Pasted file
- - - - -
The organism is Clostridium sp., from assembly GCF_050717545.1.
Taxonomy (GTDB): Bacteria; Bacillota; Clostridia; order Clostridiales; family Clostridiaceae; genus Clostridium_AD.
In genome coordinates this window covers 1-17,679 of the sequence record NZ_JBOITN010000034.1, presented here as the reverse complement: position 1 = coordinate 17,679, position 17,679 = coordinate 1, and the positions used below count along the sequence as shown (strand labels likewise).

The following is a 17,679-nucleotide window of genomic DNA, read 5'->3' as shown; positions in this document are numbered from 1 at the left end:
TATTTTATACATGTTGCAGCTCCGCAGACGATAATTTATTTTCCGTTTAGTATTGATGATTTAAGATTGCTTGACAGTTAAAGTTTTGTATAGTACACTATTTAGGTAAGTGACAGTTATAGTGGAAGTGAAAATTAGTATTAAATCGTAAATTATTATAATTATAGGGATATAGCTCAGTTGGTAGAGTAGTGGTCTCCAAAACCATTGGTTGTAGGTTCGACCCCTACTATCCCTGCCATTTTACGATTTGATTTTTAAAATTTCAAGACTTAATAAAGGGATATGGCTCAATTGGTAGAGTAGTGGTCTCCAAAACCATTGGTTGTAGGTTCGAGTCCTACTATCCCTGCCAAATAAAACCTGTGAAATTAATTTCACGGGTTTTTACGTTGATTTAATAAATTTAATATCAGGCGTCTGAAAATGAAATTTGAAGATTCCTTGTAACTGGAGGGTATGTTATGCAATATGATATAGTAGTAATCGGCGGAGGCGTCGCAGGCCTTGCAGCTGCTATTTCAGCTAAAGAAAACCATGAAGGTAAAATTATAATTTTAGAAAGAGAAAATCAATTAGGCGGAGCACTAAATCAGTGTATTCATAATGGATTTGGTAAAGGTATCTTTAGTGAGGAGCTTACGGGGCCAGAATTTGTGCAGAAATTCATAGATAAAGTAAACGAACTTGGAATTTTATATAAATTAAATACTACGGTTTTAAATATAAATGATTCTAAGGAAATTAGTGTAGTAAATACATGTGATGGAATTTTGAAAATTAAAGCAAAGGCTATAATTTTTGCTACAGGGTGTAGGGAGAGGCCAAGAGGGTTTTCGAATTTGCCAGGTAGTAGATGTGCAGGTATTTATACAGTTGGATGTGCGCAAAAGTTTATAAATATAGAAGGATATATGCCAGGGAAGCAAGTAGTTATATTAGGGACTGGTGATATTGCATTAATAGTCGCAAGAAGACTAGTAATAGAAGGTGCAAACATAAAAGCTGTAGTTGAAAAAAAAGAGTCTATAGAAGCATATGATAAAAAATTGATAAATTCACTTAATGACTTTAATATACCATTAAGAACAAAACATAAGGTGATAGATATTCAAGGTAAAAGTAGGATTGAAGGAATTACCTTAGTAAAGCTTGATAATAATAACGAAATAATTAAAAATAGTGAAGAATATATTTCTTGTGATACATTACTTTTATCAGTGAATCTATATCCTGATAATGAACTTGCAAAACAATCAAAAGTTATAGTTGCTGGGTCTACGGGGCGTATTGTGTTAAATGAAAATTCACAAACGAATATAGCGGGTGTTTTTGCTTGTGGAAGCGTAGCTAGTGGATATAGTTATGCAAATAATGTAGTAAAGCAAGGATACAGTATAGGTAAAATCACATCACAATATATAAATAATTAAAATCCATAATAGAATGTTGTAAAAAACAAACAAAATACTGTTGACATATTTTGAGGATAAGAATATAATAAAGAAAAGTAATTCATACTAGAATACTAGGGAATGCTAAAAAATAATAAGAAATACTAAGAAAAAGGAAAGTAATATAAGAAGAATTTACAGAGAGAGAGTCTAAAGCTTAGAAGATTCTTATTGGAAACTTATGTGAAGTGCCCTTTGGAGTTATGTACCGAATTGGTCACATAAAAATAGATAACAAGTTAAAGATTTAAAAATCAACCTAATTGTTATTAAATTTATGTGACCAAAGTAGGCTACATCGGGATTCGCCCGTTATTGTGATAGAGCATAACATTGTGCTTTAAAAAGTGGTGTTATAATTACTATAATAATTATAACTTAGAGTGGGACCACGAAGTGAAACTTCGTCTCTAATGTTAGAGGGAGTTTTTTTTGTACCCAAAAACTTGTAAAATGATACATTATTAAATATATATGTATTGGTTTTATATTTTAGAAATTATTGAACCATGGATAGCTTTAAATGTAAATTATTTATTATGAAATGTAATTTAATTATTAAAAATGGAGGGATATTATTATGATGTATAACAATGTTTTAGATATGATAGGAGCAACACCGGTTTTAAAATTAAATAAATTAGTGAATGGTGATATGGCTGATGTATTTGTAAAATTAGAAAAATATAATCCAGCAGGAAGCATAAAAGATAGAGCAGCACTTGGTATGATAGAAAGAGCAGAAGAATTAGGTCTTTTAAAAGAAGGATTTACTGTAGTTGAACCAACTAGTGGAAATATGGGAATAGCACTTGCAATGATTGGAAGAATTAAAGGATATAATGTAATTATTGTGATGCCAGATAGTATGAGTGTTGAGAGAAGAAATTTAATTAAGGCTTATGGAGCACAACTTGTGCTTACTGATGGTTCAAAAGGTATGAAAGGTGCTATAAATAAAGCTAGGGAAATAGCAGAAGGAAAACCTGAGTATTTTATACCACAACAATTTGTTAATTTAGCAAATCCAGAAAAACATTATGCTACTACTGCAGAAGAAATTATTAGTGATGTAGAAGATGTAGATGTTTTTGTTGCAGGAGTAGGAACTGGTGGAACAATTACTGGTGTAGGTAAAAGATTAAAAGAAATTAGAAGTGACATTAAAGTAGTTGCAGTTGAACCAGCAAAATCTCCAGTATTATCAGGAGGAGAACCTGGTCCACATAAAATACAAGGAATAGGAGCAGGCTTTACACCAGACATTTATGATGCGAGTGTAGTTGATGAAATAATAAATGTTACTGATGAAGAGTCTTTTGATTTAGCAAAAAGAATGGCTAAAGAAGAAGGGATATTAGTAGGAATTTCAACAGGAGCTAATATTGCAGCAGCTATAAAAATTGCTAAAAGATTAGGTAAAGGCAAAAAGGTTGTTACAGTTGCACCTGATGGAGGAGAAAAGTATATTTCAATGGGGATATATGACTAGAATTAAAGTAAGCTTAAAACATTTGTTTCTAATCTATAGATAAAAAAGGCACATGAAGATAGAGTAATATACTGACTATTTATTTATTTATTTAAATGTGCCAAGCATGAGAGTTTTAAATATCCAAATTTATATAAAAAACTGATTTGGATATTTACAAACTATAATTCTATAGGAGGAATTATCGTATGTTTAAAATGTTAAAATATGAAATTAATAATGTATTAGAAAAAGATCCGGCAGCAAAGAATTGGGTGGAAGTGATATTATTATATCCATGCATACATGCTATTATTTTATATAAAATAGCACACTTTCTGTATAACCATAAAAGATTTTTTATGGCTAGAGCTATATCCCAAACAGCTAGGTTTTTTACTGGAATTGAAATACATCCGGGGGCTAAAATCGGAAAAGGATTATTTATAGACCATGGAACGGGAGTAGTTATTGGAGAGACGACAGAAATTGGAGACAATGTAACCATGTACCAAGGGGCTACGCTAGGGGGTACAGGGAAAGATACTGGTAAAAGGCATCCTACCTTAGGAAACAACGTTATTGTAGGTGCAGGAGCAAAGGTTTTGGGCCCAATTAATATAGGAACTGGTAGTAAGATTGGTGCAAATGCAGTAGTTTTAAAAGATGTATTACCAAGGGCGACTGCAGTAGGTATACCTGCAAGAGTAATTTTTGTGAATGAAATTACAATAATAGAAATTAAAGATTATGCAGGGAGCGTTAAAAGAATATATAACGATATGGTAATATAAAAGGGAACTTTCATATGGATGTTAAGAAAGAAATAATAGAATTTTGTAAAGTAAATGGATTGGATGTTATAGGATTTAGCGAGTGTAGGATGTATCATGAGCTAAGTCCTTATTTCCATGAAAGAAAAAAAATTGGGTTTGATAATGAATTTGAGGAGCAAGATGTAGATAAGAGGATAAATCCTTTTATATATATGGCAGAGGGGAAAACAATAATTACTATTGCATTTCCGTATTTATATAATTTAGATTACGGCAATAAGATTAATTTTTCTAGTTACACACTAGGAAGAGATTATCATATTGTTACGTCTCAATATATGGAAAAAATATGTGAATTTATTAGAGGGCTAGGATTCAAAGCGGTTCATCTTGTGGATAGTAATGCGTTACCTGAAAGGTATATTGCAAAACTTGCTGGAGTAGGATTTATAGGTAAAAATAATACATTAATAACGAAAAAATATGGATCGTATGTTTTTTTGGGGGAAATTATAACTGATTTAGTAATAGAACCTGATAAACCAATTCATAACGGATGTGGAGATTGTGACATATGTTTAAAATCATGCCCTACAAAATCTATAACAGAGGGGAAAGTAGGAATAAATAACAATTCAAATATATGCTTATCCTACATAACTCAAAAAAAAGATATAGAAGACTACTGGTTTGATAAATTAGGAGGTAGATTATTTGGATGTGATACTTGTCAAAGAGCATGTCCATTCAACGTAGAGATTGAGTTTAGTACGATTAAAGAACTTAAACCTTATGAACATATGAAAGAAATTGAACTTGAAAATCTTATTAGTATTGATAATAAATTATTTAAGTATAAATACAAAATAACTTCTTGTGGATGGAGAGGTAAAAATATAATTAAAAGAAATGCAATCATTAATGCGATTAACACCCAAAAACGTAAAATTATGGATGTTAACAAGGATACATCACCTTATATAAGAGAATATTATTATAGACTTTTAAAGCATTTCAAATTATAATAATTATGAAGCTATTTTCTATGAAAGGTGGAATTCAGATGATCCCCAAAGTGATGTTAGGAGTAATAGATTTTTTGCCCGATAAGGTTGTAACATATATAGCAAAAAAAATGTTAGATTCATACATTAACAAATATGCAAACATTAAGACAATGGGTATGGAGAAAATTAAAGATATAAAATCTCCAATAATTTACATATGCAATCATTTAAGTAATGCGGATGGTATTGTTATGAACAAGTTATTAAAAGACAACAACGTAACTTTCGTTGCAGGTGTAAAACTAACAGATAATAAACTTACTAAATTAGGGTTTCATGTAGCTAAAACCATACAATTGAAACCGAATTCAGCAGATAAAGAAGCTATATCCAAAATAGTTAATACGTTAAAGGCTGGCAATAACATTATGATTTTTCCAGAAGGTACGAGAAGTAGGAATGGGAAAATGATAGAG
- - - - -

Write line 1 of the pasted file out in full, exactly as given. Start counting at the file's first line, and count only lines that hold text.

The organism is Clostridium sp., from assembly GCF_050717545.1.